Water will come from Wakhashong for thirsty Bajo town

Phurpa Lhamo  | Wangdue

The project to extract drinking water from a new source for the residents of Bajo town is expected to begin in 2021 under the water flagship programme.

The dzongkhag has proposed a budget of Nu 152 million (M) to bring water from Wakhashong—around 25km from Bajo.

According to the dzongkhag municipal engineer, Sangay Lhamo, following a recommendation from the works and human settlement ministry, the dzongkhag and ministry officials visited the site in April.

She added that the water yield from the new source was 142.22 litres/second. This is more than 27.7 litres/second from the existing source in Baelangdra in Kazhi.

“Turbidity is zero and there are no settlements at the new source. We will finish the survey by June,” Sangay Lhamo said.

Today, drinking water for around 12,000 residents of Bajo town is extracted from Baechhu in Baelangdra.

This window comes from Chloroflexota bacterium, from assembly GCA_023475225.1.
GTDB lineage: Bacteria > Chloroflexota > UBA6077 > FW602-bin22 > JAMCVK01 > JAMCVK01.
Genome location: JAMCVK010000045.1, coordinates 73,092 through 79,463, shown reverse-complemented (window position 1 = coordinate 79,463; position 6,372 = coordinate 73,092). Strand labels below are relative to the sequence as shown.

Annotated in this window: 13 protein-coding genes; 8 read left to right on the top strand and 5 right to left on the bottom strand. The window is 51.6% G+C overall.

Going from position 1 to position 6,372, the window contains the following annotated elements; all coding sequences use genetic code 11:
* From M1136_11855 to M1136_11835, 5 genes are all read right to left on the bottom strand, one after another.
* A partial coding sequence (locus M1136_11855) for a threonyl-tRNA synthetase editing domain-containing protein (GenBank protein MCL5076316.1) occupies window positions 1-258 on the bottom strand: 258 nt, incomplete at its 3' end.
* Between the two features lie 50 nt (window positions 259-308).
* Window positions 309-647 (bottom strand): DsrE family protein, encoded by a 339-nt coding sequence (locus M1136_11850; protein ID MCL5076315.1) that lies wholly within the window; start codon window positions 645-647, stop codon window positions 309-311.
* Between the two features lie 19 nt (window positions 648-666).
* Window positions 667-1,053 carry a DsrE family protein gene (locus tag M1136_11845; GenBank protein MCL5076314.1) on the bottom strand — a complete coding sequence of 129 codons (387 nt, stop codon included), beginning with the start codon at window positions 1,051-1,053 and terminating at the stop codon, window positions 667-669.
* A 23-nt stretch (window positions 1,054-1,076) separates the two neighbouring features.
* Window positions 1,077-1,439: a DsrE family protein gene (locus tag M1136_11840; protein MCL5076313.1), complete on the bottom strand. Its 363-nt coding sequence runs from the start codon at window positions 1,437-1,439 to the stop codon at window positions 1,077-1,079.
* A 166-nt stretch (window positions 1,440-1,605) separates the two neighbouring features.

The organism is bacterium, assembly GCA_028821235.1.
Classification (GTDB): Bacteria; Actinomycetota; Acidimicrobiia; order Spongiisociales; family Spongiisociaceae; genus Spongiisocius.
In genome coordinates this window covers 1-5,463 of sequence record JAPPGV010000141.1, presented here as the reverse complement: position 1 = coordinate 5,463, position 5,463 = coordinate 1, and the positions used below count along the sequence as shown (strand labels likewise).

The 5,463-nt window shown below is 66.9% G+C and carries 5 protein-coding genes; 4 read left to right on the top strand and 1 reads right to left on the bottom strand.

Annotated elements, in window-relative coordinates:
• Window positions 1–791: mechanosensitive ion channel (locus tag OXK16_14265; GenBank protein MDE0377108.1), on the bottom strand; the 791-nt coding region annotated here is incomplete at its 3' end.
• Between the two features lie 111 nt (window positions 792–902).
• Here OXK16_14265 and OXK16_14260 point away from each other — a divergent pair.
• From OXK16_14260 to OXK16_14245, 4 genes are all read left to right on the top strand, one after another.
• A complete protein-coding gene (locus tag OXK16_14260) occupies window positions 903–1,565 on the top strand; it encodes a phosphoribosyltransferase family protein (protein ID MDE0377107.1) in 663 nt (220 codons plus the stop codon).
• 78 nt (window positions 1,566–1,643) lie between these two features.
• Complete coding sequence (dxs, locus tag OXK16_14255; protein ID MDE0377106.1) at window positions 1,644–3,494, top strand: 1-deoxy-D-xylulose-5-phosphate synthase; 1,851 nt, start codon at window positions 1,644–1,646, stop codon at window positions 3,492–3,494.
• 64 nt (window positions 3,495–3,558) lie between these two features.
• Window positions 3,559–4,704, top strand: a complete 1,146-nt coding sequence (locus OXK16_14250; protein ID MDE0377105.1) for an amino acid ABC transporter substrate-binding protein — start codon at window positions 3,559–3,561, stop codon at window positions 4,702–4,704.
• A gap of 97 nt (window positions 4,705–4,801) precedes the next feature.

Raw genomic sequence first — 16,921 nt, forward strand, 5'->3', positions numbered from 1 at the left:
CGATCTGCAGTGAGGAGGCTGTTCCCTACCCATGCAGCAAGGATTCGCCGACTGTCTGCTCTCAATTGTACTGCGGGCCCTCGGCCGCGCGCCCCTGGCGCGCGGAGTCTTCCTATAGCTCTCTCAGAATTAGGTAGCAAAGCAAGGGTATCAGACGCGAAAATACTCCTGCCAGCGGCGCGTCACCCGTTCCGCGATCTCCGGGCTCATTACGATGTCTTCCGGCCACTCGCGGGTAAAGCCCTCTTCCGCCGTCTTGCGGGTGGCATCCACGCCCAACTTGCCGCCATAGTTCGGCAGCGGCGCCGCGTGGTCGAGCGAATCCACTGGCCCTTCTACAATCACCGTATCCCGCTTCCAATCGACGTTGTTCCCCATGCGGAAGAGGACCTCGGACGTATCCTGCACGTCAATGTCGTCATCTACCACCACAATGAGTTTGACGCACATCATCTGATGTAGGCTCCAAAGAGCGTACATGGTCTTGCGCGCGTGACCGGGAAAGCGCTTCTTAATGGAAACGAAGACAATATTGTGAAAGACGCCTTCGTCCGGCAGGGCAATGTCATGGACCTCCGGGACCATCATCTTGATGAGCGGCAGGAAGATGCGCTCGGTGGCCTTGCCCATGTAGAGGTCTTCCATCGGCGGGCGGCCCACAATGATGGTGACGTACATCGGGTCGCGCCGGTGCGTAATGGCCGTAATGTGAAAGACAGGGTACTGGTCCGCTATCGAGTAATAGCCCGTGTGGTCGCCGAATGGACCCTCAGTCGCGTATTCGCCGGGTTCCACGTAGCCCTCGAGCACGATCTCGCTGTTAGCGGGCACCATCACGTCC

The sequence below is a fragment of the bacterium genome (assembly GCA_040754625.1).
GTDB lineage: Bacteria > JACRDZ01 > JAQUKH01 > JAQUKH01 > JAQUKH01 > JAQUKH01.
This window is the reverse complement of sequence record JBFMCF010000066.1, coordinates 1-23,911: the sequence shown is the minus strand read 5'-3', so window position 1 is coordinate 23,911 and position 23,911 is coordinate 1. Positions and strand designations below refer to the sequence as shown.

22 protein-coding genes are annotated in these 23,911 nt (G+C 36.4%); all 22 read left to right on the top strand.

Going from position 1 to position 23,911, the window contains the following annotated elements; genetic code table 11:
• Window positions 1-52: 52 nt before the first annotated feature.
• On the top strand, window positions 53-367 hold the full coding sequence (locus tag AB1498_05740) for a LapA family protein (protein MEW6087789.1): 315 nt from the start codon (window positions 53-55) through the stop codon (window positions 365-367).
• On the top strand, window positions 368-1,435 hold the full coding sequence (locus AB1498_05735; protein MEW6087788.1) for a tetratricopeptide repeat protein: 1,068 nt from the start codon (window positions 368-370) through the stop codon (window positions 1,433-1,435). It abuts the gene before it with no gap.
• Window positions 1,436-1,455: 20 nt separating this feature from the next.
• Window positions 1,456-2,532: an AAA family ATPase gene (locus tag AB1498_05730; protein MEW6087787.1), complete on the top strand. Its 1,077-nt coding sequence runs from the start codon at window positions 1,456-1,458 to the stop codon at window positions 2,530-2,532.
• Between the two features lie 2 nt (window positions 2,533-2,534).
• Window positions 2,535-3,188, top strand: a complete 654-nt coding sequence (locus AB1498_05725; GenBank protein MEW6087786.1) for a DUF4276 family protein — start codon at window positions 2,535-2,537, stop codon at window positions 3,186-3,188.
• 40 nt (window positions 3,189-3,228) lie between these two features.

According to a Bajo town committee representative, Kuengaa Dorji, the current source was located among settlements where agriculture works were prominent.

Because of which he added that the surface runoff from these villages flowed directly into Baechhu.

While residents pointed out that the water turbidity was high in Bajo, Sangay Lhamo said that there were treatment plants. “We have treatment plant, which is very similar to a water filter. The water is safe to drink. We also test the water in the reservoir.”

The town residents receive water for four hours each in the morning and in the evening every day.

However, for buildings located on the higher profile, the water runs for a maximum of two hours.

Some landlords also use water pumps to make water available to the tenants.

According to a restaurant owner, Tashi Lham, the water force wasn’t strong enough to reach the residents in the building.

“We have to rush and wash the hotel linens when we don’t have customers.”

With the population growing and the township with it, water shortage is becoming a major problem in Bajo town.

A building owner at Bajo, Tshering Lham said that with the pumps, it was necessary to keep watch, as the pumps would heat up if water ran out. “Amid Covid-19 running water is essential. And people constantly complain about it.”

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